Child abuse database launched

Registry holds names of those convicted in cases of crimes against children

GREENFIELD — A database that launched this week lists the names of people convicted of child abuse in the last five years.

State officials hope the new child abuse and neglect registry will become the tool parents use to ensure their children are cared for by someone trustworthy.

The online registry is similar to one listing convicted sex offenders.

Parents can search people by name at public.courts.in.gov (click on the link for the child abuse registry).

A person’s name will appear in the search results if they’ve been convicted of child neglect, battery or sexual assault against a child or child selling — crimes that statistics show are being reported more regularly throughout the state.

Child abuse and neglect cases are up nearly 20 percent statewide, according to the Indiana Department of Child Services.

In 2016, the agency handled 241 cases in which a Hancock County child had been neglected or abused, compared with 186 cases in 2015, according to department records.

The site is maintained by the state’s division of court administrators and is updated every 30 days. It lists the name of the offender and the county where they were found guilty. It also includes the person’s age, their last known city of residence, a photograph and a description of their crime.

Currently, the site only shows convictions dating back to 2012. That means the names of some 60 defendants from Hancock County currently appear on the site because of child abuse and neglect cases. Another roughly 40 sex offenders from Hancock County appear on the new registry.

The database was inspired by a case out of Elkhart County. Nineteen-month-old Kirk Coleman died in October 2014 after suffering a brain injury while in the care of a babysitter who had a history of child abuse. Officials say the woman had been convicted of child neglect in 2006.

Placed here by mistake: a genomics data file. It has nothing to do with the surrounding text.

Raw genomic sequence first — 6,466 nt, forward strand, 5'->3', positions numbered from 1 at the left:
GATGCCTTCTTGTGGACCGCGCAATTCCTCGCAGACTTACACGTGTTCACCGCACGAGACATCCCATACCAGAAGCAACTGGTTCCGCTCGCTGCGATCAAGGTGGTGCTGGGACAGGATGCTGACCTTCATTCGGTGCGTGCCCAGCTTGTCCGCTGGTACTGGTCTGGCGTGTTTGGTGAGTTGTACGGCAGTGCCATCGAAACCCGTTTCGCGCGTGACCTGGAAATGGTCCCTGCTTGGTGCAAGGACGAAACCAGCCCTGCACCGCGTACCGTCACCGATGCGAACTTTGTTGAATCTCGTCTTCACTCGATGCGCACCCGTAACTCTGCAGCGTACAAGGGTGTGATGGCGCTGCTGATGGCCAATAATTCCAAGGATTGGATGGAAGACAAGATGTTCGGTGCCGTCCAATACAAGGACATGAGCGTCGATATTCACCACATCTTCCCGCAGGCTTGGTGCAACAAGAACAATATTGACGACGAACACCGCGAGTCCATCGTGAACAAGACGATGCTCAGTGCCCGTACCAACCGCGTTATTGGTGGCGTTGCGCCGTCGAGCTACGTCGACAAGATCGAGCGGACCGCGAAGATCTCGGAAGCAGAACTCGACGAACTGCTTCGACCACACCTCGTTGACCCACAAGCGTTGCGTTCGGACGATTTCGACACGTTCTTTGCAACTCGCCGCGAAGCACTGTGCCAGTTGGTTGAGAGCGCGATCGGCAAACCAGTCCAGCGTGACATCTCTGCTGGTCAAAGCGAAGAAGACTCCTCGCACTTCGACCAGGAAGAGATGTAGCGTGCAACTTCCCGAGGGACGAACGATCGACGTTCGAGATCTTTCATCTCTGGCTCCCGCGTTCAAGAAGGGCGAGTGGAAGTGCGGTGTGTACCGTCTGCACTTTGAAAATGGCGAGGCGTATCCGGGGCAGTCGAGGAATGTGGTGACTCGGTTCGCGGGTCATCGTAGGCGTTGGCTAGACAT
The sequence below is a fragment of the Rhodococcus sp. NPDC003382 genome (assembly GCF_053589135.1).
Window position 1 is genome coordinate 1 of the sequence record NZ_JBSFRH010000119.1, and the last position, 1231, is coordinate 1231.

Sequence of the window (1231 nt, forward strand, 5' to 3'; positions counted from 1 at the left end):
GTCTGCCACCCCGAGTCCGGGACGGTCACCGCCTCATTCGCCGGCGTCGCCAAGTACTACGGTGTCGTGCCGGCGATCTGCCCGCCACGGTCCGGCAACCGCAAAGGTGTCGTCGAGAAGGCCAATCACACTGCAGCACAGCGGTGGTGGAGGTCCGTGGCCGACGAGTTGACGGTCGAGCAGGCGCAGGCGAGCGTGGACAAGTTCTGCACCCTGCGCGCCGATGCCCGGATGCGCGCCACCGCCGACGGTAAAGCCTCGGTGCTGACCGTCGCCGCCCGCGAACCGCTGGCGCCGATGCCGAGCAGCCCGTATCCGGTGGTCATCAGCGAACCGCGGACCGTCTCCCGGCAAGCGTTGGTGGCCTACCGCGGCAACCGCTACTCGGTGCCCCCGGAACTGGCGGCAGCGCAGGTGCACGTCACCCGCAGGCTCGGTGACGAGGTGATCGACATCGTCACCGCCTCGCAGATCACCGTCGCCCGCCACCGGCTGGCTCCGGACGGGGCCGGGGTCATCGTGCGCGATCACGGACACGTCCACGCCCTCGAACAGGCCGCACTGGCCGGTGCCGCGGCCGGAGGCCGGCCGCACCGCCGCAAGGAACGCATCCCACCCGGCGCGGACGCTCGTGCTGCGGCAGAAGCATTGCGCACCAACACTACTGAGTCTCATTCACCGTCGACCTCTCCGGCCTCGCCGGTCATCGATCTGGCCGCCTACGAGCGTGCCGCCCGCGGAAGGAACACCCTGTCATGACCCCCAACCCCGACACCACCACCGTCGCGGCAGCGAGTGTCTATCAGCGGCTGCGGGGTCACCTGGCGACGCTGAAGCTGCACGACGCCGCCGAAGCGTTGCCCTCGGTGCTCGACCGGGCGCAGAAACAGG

The boy’s family said that had they known the babysitter’s criminal history, they would not have left the child in her care.

The bill proposing the registry passed the house and senate unanimously during the 2016 session. It was signed into law by then-Gov. Mike Pence in March 2016.

Caregivers are often invovled in crimes against children, said Annette Craycraft, director of East Central Indiana Court-Appointed Special Advocates.

CASA volunteers serve as advocates for children who have been wrapped up in a legal case. The advocate conveys to a judge what they believe is the child’s best interest.

Often, the children advocates represent victims of crimes, harmed or neglected by an adult in their life, Craycraft said. Typically, that adult was someone who was supposed to help care for the child, to keep them safe and protected.

That could mean a babysitter, new friend or neighbor, she said.

Schools, hospitals and daycare centers typically perform background checks on potential employees who might work with children, but parents don’t usually have those resources, Craycraft said. A database should give parents some peace of mind, she said.

The child-abuse registry should help prevent those convicted of crimes against children from re-offending, Prosecutor Brent Eaton said.

He pointed to the sex-offender registry as an example. Since its inception, law enforcement and residents alike have used the online database as a means of keeping tabs on sex offenders in hopes of keeping their neighborhoods safe. Police strictly supervise those whose names appear on the list, and parents have access to it to  keep their kids away from people who might be dangerous, he said.

As the child-abuse registry becomes more well-known, it could have the same effect, Eaton said.

“The goal is to minimize the possibility for people to re-offend,” he said. “It will be a good tool for people to look and see if this is somebody who can be trusted with children.”

Use the registry

Parents can search people by name at public.courts.in.gov (click on the link for the child abuse registry).

A person’s name will appear in the search results if they’ve been convicted of child neglect, battery or sexual assault against a child or child selling — crimes that statistics show are being reported more regularly throughout the state.

Author photo
Caitlin VanOverberghe is a reporter at the Greenfield Daily Reporter. She can be reached at 317-477-3237 or cvanoverberghe@greenfieldreporter.com.